3 Taken! A powerful, intelligent foe takes the character from his or her vanquishers, necessitating a side quest to recapture them. The Demon / Alien Computer / Evil Warlord / World Destroyer may try to turn the PC against the party, or else use them as a hostage if cornered. Play a different character for the remainder of the session or until the reunited party returns to their base.
4-5 Taken! A powerful animal foe takes the character from his or her vanquishers. The roc / Alien Queen / dinosaur / Dimensional Hound may be saving the character to feed to their young or for impregnation. On the plus side, allies may track the character and attempt to save them from such a fate, and the GM may allow a character an appropriate roll to escape, but will be at half strength or life whether they escape or are rescued. Play a different character for the remainder of the session or until the reunited party returns to their base.
6-8 Being Delivered! The foes have you in chains but are delivering you to their god / leader / boss / mastermind. Your companions thus have a chance of tracking and rescuing you, but all your items will be shared out and used by your captors, complicating rescue. The character will be at half strength or life when  they are rescued. Play a different character for the remainder of the session or until the reunited party returns to their base.
9-12 Captured! The foes that vanquished you have you, but are keeping you alive for slave labour or trade. They are also willing to trade or sell you back to the party. The character will be at half strength or life whether they escape or are rescued.
13-15 Being Delivered! A group of allies helped you escape, but it will take time to return you to the party. Play a different character for the remainder of the session or until the reunited party returns to their base.
16-17 Saved! A powerful animal ally takes the character from his or her vanquishers. The unicorn / Star Baby / yeti / Dimensional Watcher may have saved the character unintentionally, or as a mysterious move in some game of larger forces.  On the plus side, allies may track the character and attempt to reclaim them, and the animal may even care for or protect the character if the GM allows a persuasion roll or a service is performed for them. Play a different character for the remainder of the session or until the reunited party returns to their base.
18 Saved! A powerful, intelligent ally rescues the character from his or her vanquishers and spirits them far away, necessitating a journey to return them. The Angel / Alien Computer / Freedom Fighter / Star God may try to turn the PC into their servant, or else expect the debt to be repaid in future. Players should use another character until theirs is reunited with the party.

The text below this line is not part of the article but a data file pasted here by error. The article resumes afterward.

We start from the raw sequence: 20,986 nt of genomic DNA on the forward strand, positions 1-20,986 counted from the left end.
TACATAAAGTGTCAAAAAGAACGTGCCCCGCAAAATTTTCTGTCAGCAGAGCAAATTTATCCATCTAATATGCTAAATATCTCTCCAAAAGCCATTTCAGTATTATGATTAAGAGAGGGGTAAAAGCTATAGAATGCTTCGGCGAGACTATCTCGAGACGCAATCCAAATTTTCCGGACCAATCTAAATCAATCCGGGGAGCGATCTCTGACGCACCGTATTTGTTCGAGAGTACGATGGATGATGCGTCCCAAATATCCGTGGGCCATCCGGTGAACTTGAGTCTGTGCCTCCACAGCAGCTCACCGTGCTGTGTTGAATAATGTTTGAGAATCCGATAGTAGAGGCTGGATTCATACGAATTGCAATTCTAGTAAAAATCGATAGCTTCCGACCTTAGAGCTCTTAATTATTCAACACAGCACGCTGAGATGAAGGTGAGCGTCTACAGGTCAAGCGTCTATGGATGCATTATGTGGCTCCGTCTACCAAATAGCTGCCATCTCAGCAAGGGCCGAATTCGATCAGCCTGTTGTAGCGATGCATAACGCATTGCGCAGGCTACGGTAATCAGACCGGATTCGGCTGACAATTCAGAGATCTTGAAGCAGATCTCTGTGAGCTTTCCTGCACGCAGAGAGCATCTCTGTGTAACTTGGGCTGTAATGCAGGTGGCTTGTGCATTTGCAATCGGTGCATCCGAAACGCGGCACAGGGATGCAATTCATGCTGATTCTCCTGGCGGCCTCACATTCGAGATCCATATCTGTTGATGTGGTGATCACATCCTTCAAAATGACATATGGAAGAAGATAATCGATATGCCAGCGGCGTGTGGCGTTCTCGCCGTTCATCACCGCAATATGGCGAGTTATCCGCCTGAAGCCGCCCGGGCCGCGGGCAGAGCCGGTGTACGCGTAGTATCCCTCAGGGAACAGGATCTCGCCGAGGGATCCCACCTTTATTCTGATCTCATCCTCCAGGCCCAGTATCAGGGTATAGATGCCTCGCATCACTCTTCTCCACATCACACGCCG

Heroic Death

Yet even in Tolkien’s world, significant people die. Boromir. gives his life to warn his fellows and let Frodo and Sam escape. In a true story-centered rpg, death should be a choice that has major story repercussions.

If a player does not want to continue using the character that is defeated in combat, he or she can instead opt for a Heroic Death. A Heroic Death is one that has great significance, that benefits the party or the cause they work for. Players can only choose a Heroic Death when the party is in real peril, and can’t be used just when they succumb to unlucky rolls but others are safe. Choosing a Heroic Death trumps mechanics, it just allows a story effect negotiated by the player and GM.

You close the portcullis / airlock / tomb door / warp tube, allowing the others to escape the explosion.
You stop the monster / alien / cultists / assassin long enough for the others to get away.

You use your body to shield your fellows from the firebolt / laser blast / grenade / cosmic beams, allowing the others to achieve their objective.
You slay the last orc / robo-sentry / Nazi / cyborg and let the party move onto the McGuffin.

I'll definitely be trying this in the next session I run, especially if it involves old school lethality.

Wednesday, October 11, 2017

D&D Album Covers

I think AJJ's The Ghost Mice Split cover looks totally like an OSR art piece.

Any idea who did it?

Listen HERE

Tuesday, August 22, 2017

AFMBE Session Report & Episodic Horror Gaming

So, I ran a game of All Flesh Must Be Eaten (AFMBE) on Thursday. It was my first game in over a year, and first time using that system.

It was a blast!

It was also my first salvo in an attempt to get regular gaming jump started. My plan is monthly gaming using AFMBE to run horror one shots with rotating DMs (or ZMs in this case). We are all in our 30s or 40s, busy with family and work and random interests, and weekly gaming locked into a storyline curated by one person just seems impossible. So, horror anthology gaming, kind of like the Twilight Zone. We use pregens every session, but XP accumulated by players stays with them, and can be used to modify their character in whatever session. This incentivizes continued presence without punishing absence. New players or one time only appearances by people is also encouraged, avoiding the hard feelings of spotty campaign participation, but also adding a little spice to the proceedings.